Drako des Ombres Valeureux
Cell Phone Detection Dog - California State Prison System
Sire:  Yelo du Boscaille (retired Police Duel K9)  Dam:  Pharrar
Drako & Wayne Conrad on Larry King Live -- Friday, August 6, 2010
http://larrykinglive.blogs.cnn.com/category/larry-king-live/   (also article at bottom)
Smuggled cell phones pose prison problems ABC NEWS Story 11/17/2009
featuring Drako: http://abclocal.go.com/kgo/story?section=news/assignment_7&id=7124324

Photo at left:  Drako with handler Brian Pyle




Drako as a puppy being worked at our field - photos taken May 28, 2008


Drako's Story after he was returned to us:  Working Dog Forum thread (must be a member)
Includes photos, video clips and comments by dog enthusiasts around the world.
Working Dog Forum thread by Wayne Conrad (Detection Dog Trainer) after Drako goes into the
cell phone detection program:  http://www.workingdogforum.com/vBulletin/f30/drako-12457/
and http://www.workingdogforum.com/vBulletin/f23/drako-day-5-training-12497/ (training video links)
Also, check out www.youtube.com and search "jaffrid" for our videos to check out the Drako videos.



Only his 5th day in training !!!
Just wanted to say hi and give you an update on Drako.  He is doing great!!!!  I did a practice test evaluation on him Friday and he is finding everything I put out.  One cell phone was hidden inside a VCR on a desk.  He got about 5 feet past when he caught odor and almost broke his neck turning.  Was very impressive.  He is actually better then Caesar !!!  He has one of the best temperaments I have ever seen.  Like Caesar this dog will drop dead playing.  I am having another trainer come over next week and do the actual certification.  I am planning on taping it and will post.
Thanks for everything,
Wayne Conrad


Hey Debbie,
Well today was Drako's first day out and true to his training he had a big day.  When we were hitting cells he came up with a cell phone, a cell phone battery and some tobacco.  However the best was yet to come.  The below picture is a box he hit on in the warehouse .  Was inmate property being sent in.  Two boxes of detergent had cell phones and charges concealed inside.  His first day out and he's making my boy Caesar look bad !!!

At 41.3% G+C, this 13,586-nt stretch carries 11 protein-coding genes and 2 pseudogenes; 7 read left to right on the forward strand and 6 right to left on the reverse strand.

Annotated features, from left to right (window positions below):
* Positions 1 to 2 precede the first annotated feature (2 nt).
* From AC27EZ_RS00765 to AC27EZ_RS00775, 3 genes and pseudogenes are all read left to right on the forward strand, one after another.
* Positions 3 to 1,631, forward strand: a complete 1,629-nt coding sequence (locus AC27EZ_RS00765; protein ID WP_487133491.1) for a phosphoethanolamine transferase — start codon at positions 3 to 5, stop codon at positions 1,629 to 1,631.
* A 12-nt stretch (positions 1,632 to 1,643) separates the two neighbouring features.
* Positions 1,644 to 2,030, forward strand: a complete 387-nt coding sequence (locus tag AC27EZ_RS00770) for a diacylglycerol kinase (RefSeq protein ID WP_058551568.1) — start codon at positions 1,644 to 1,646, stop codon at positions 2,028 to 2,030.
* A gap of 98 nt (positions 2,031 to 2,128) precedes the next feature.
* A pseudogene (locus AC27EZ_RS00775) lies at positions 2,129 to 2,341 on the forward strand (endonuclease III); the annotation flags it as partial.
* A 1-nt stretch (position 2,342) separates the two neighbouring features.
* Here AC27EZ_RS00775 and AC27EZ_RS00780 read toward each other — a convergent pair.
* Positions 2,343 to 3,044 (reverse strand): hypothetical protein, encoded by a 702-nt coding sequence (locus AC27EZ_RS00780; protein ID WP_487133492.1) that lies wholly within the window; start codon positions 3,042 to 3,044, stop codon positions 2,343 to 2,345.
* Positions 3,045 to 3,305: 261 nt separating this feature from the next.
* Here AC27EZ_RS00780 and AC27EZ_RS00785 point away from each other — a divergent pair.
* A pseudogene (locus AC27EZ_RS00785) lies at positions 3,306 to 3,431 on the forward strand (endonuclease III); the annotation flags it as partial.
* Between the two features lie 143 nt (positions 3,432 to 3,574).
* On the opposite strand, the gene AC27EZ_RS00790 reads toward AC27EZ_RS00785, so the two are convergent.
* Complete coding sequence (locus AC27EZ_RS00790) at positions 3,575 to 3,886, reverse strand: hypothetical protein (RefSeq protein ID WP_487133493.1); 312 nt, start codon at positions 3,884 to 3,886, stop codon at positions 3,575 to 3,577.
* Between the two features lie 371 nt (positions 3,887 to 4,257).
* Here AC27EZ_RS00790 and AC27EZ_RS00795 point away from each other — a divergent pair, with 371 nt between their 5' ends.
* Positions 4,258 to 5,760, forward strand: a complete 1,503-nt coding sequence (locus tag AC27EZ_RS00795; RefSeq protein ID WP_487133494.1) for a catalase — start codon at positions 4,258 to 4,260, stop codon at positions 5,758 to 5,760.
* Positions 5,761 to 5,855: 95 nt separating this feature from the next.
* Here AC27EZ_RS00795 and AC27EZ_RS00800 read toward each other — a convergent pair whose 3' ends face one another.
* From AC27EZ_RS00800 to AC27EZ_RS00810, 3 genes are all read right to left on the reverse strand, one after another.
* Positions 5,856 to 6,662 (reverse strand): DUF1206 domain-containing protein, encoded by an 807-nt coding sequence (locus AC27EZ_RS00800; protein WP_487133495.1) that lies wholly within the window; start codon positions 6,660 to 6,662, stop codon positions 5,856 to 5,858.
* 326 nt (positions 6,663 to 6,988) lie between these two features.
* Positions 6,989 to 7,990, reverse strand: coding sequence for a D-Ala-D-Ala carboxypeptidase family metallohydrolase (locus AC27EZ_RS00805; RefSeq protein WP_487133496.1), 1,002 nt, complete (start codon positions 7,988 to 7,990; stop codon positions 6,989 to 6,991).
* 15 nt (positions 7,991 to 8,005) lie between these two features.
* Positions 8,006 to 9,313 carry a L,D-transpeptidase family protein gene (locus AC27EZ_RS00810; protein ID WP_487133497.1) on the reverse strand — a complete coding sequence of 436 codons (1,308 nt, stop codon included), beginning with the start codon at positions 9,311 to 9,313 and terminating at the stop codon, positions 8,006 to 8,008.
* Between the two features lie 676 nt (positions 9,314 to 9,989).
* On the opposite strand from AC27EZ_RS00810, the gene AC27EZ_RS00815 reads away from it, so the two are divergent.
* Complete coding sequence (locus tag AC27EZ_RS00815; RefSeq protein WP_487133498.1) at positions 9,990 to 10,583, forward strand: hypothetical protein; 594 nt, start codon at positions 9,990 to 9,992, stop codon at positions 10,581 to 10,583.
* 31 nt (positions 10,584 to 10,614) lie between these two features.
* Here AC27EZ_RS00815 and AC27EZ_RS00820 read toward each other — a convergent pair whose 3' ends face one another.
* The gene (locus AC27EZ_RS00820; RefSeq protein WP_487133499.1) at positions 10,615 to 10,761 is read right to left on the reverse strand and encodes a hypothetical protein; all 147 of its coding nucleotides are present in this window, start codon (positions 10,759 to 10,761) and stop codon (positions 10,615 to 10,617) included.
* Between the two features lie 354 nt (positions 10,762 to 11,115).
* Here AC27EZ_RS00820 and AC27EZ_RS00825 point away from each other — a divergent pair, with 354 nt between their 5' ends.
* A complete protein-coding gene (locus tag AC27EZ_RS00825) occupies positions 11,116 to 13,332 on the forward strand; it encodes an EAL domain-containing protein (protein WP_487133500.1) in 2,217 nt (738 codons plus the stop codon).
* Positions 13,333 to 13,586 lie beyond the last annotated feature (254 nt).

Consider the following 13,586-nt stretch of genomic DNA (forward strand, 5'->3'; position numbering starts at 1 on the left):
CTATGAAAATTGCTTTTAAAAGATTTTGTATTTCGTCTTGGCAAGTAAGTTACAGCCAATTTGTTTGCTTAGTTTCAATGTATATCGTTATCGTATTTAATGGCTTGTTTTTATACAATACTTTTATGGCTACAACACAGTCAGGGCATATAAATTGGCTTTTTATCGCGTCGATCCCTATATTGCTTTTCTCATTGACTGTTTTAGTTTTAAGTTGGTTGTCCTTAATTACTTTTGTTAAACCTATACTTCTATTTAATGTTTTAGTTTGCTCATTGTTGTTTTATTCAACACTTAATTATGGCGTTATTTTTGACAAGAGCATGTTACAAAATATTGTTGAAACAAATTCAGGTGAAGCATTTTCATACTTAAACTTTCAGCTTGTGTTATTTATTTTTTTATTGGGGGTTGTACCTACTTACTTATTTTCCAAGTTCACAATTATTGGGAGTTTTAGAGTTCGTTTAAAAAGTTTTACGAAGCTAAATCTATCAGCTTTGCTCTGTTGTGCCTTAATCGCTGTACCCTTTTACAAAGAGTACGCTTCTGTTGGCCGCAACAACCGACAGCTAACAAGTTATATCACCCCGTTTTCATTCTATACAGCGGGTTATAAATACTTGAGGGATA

Hey Debbie,
Just wanted to show you how good your baby is doing !!!!



August 6, 2010

Prison dogs on the hunt for drugs and cell phones

Posted: 04:58 PM ET
This is a LKL Web Exclusive  by Richard Subia, Deputy Director, Division of Adult Institutions at the California Department of Corrections and Rehabilitation.
Richard is a guest TONIGHT on Larry King Live.


The opinions expressed below are his own and we welcome your comments.

The California Department of Corrections and Rehabilitation (CDCR) has been using dogs to find narcotics for several years.
But  with the ban on tobacco products and the growing problem of contraband cell phones, I wanted to see if dogs could be used to find tobacco and cell phones. I contacted Sgt. Wayne Conrad and asked for his help. Sgt. Conrad handles CDCR's dog training program.  Once he was able to determine that cell phones did indeed have a unique odor, he developed a training plan.

The biggest obstacle to starting the K-9 p program was money. With California's budget problems, there was none.  Sgt. Conrad knew he wanted to use the  Belgian Malinois breed because of their excellent focus and personalities, so he contacted the Belgian Malinois Rescue group. They put him in touch with Debbie Skinner, a nationally known breeder and part of the rescue group.  In February 2009, she suggested 5-year-old Caesar to Wayne.  For just a small pet adoption fee of $300, Caesar became the first dog in the contraband detection program.

In August 2009, Drako was added to the program based on Caesar's success.  Drako was donated to the program by Debbie at no cost.  His training began in September 2009. He has been in service for nearly a year.

Training for these dogs is managed by Sgt. Conrad at the Richard A. McGee Training Center in Galt, California. The center conducts the basic correctional officer and parole agent training academies.  Each dog much successfully pass the department's 160-hour detection training. The dogs are trained to detect marijuana, heroin, cocaine, methamphetamines, tobacco and cell phones.

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